– For starters: Content marketing (still) outshines traditional advertisements
– More creative content, more visual content. GIFS, Emojis, Instagram Stories & Live, Facebook Live,… the list continues.
– Video reigns. It brings the highest ROI compared to any other content format online.
– Retention is key. “Instead of just bringing you to this blog post, we should optimize it so that you engage, subscribe, and keep coming back.”
– More mobile, less desktop – what else is new.
– Again, Content marketing is becoming more and more successful, and the numbers are proving it.
– “Facebook is the 800-pound gorilla of content consumption, content sharing, and content discovery.” But there’s an ever-declining organic reach. Meaning; it’ll become increasingly hard to grow an audience on the platform without spending money. Good content remains key.
– Video & visual; video & visual; video & visual.
– User-generated content (UGC) is on the rise. “Here’s a stat to glue to your bathroom mirror: 85% of people trust content made by others more than they trust brands’ content. Trust is kinda the secret sauce of content marketing. In a sense, it’s why we do content marketing at all – to build trust.” It’s like micro-influencer marketing, and it works.– As content marketing is on the rise, competition in content is too. Personalisation is key.
– They again talk about how mobile is the future, and how mobile video grew six times faster than desktop video.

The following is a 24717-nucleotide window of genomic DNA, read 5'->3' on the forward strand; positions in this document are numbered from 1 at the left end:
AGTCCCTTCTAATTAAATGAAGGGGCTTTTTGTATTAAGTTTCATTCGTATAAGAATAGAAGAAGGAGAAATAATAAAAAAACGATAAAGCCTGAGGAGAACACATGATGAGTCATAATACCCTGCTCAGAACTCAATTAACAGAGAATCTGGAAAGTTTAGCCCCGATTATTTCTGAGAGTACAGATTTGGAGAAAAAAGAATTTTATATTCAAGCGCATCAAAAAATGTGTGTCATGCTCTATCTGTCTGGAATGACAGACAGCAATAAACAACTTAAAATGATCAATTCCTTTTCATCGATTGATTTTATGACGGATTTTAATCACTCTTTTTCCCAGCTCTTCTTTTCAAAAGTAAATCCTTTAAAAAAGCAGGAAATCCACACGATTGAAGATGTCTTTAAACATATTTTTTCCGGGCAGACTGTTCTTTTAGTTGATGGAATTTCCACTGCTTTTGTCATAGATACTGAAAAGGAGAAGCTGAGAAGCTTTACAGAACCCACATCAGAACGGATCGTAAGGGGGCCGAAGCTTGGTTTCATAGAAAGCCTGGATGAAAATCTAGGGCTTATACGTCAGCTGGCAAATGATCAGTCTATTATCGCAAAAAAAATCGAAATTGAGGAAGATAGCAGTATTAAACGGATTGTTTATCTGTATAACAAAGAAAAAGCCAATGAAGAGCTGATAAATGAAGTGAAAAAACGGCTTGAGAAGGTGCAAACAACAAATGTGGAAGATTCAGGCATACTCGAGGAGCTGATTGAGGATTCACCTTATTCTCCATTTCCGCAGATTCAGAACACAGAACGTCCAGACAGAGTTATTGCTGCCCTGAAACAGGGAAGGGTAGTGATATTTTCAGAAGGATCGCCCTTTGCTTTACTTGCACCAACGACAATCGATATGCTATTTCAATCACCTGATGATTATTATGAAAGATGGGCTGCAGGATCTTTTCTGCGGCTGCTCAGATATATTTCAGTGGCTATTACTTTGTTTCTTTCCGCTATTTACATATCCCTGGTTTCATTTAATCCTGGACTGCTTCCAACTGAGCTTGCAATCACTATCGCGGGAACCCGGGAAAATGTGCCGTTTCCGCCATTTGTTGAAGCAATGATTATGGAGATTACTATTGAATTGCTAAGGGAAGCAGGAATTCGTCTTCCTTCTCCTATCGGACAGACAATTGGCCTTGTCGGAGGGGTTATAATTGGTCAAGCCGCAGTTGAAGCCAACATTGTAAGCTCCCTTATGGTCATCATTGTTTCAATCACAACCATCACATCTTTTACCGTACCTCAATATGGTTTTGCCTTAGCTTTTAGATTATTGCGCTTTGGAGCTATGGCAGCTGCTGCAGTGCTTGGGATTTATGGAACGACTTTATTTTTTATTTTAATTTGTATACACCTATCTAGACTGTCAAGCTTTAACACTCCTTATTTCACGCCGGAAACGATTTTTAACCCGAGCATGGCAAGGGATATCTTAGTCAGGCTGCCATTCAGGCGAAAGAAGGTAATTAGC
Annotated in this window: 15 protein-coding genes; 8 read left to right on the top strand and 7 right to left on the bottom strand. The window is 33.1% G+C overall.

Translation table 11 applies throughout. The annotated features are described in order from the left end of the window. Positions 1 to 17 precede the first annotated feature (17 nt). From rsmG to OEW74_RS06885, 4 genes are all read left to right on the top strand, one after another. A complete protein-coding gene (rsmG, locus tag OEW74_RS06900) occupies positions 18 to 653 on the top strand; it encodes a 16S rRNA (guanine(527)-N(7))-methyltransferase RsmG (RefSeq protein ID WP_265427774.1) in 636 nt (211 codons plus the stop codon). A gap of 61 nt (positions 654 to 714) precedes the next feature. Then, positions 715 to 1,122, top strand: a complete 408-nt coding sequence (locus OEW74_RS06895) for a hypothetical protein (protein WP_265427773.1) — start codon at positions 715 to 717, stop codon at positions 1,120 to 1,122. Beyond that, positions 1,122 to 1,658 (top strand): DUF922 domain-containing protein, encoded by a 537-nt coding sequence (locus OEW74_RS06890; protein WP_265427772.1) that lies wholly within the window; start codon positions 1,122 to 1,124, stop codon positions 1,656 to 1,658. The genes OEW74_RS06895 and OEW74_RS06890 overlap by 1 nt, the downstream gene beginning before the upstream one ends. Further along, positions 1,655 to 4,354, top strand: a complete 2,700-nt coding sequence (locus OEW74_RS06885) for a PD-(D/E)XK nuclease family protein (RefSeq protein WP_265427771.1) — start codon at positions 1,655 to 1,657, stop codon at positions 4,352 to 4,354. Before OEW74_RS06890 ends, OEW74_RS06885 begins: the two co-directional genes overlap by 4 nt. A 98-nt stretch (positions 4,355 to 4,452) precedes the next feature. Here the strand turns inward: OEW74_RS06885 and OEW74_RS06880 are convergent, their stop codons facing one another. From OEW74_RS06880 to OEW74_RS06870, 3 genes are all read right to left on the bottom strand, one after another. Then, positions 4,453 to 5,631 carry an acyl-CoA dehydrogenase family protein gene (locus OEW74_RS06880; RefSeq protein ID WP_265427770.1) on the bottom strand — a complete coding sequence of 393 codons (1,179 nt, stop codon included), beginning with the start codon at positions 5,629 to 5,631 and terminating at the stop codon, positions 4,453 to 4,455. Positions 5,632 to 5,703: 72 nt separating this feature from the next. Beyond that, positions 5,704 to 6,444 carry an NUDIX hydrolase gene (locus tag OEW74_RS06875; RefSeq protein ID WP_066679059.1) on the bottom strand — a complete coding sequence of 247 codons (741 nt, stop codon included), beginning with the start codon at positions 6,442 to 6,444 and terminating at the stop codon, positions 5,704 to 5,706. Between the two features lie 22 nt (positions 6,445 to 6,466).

– Then there’s of course Influencer marketing. Why is it increasingly important? For two reasons, I believe. First and far most: people trust other people talking about a brand, more than they trust the brand telling them it’s great directly. Plus points if that person is a thought leader and has a big following. Secondly; it’s increasingly hard to get published by traditional media as the amount of information is growing while the number of traditional media channels is on decline. Anyway – back to that Forbes list.
– Personalization: “Personalization means segmenting your content to reach different types of audience members based on their preferences, habits, etc.” Put that together with the trend of e-mail marketing & newsletters proving more useful and you know the drill. Different audiences with different interests require different newsletters and emails.
– Live-streaming is becoming bigger. Instagram just launched live-video in Europe; have fun watching your friends streaming their dinners with family & drunk nights out
.– Short-lived content. This obviously can be related to live-streaming, as ‘live’ on most platforms now means ‘gone after live”. I also believe it can be related to a trend of people looking for more honest and less pre-made, semi-staged content. Although of course – short-lived & live content can be staged too.